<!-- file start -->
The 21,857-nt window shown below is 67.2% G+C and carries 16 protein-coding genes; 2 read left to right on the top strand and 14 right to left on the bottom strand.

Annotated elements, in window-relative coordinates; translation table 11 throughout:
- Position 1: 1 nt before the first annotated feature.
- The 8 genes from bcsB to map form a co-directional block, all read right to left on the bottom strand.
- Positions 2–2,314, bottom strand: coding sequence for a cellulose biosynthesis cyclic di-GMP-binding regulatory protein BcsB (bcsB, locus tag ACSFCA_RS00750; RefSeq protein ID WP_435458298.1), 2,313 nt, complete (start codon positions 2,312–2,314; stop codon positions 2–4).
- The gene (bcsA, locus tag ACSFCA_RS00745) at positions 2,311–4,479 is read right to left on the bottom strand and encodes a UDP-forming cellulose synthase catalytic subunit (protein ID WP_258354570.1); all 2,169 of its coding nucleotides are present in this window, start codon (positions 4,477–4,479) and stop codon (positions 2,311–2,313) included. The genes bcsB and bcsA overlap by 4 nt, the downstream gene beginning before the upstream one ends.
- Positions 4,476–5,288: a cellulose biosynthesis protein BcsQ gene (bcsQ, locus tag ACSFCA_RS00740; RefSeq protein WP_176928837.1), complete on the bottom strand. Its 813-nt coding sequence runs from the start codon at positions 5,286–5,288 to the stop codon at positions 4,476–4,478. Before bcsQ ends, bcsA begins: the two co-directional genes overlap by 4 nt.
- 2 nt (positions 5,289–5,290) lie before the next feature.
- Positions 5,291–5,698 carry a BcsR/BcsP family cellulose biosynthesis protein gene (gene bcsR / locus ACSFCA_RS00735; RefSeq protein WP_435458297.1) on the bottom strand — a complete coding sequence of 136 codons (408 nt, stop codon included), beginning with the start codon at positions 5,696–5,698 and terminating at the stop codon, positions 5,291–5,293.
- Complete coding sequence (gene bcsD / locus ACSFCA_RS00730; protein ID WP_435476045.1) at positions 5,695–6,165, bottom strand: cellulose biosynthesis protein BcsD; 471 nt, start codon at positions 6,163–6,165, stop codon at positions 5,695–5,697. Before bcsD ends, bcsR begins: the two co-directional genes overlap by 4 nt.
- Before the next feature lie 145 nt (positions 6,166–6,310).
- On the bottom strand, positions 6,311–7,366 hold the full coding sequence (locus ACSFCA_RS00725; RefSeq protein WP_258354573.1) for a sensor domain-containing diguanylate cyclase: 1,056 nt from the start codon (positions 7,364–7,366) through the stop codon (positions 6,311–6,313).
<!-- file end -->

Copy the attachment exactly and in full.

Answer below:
The 21,857-nt window shown below is 67.2% G+C and carries 16 protein-coding genes; 2 read left to right on the top strand and 14 right to left on the bottom strand.

Annotated elements, in window-relative coordinates; translation table 11 throughout:
- Position 1: 1 nt before the first annotated feature.
- The 8 genes from bcsB to map form a co-directional block, all read right to left on the bottom strand.
- Positions 2–2,314, bottom strand: coding sequence for a cellulose biosynthesis cyclic di-GMP-binding regulatory protein BcsB (bcsB, locus tag ACSFCA_RS00750; RefSeq protein ID WP_435458298.1), 2,313 nt, complete (start codon positions 2,312–2,314; stop codon positions 2–4).
- The gene (bcsA, locus tag ACSFCA_RS00745) at positions 2,311–4,479 is read right to left on the bottom strand and encodes a UDP-forming cellulose synthase catalytic subunit (protein ID WP_258354570.1); all 2,169 of its coding nucleotides are present in this window, start codon (positions 4,477–4,479) and stop codon (positions 2,311–2,313) included. The genes bcsB and bcsA overlap by 4 nt, the downstream gene beginning before the upstream one ends.
- Positions 4,476–5,288: a cellulose biosynthesis protein BcsQ gene (bcsQ, locus tag ACSFCA_RS00740; RefSeq protein WP_176928837.1), complete on the bottom strand. Its 813-nt coding sequence runs from the start codon at positions 5,286–5,288 to the stop codon at positions 4,476–4,478. Before bcsQ ends, bcsA begins: the two co-directional genes overlap by 4 nt.
- 2 nt (positions 5,289–5,290) lie before the next feature.
- Positions 5,291–5,698 carry a BcsR/BcsP family cellulose biosynthesis protein gene (gene bcsR / locus ACSFCA_RS00735; RefSeq protein WP_435458297.1) on the bottom strand — a complete coding sequence of 136 codons (408 nt, stop codon included), beginning with the start codon at positions 5,696–5,698 and terminating at the stop codon, positions 5,291–5,293.
- Complete coding sequence (gene bcsD / locus ACSFCA_RS00730; protein ID WP_435476045.1) at positions 5,695–6,165, bottom strand: cellulose biosynthesis protein BcsD; 471 nt, start codon at positions 6,163–6,165, stop codon at positions 5,695–5,697. Before bcsD ends, bcsR begins: the two co-directional genes overlap by 4 nt.
- Before the next feature lie 145 nt (positions 6,166–6,310).
- On the bottom strand, positions 6,311–7,366 hold the full coding sequence (locus ACSFCA_RS00725; RefSeq protein WP_258354573.1) for a sensor domain-containing diguanylate cyclase: 1,056 nt from the start codon (positions 7,364–7,366) through the stop codon (positions 6,311–6,313).